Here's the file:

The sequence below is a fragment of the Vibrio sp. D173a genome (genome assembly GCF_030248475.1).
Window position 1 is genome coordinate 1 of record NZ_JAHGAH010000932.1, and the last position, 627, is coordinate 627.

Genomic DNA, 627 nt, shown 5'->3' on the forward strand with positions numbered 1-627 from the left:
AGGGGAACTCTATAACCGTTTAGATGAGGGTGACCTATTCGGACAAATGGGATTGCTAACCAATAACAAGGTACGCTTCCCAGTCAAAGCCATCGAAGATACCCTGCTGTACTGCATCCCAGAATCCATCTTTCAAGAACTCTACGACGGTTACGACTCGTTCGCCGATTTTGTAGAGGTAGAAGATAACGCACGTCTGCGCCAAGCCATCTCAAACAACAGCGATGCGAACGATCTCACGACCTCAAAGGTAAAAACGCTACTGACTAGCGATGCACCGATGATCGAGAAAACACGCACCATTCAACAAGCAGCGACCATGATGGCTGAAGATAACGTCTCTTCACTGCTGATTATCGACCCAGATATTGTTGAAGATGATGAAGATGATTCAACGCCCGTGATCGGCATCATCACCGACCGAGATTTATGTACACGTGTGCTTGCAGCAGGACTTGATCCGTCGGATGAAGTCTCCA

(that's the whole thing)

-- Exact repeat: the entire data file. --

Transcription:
The sequence below is a fragment of the Vibrio sp. D173a genome (genome assembly GCF_030248475.1).
Window position 1 is genome coordinate 1 of record NZ_JAHGAH010000932.1, and the last position, 627, is coordinate 627.

Genomic DNA, 627 nt, shown 5'->3' on the forward strand with positions numbered 1-627 from the left:
AGGGGAACTCTATAACCGTTTAGATGAGGGTGACCTATTCGGACAAATGGGATTGCTAACCAATAACAAGGTACGCTTCCCAGTCAAAGCCATCGAAGATACCCTGCTGTACTGCATCCCAGAATCCATCTTTCAAGAACTCTACGACGGTTACGACTCGTTCGCCGATTTTGTAGAGGTAGAAGATAACGCACGTCTGCGCCAAGCCATCTCAAACAACAGCGATGCGAACGATCTCACGACCTCAAAGGTAAAAACGCTACTGACTAGCGATGCACCGATGATCGAGAAAACACGCACCATTCAACAAGCAGCGACCATGATGGCTGAAGATAACGTCTCTTCACTGCTGATTATCGACCCAGATATTGTTGAAGATGATGAAGATGATTCAACGCCCGTGATCGGCATCATCACCGACCGAGATTTATGTACACGTGTGCTTGCAGCAGGACTTGATCCGTCGGATGAAGTCTCCA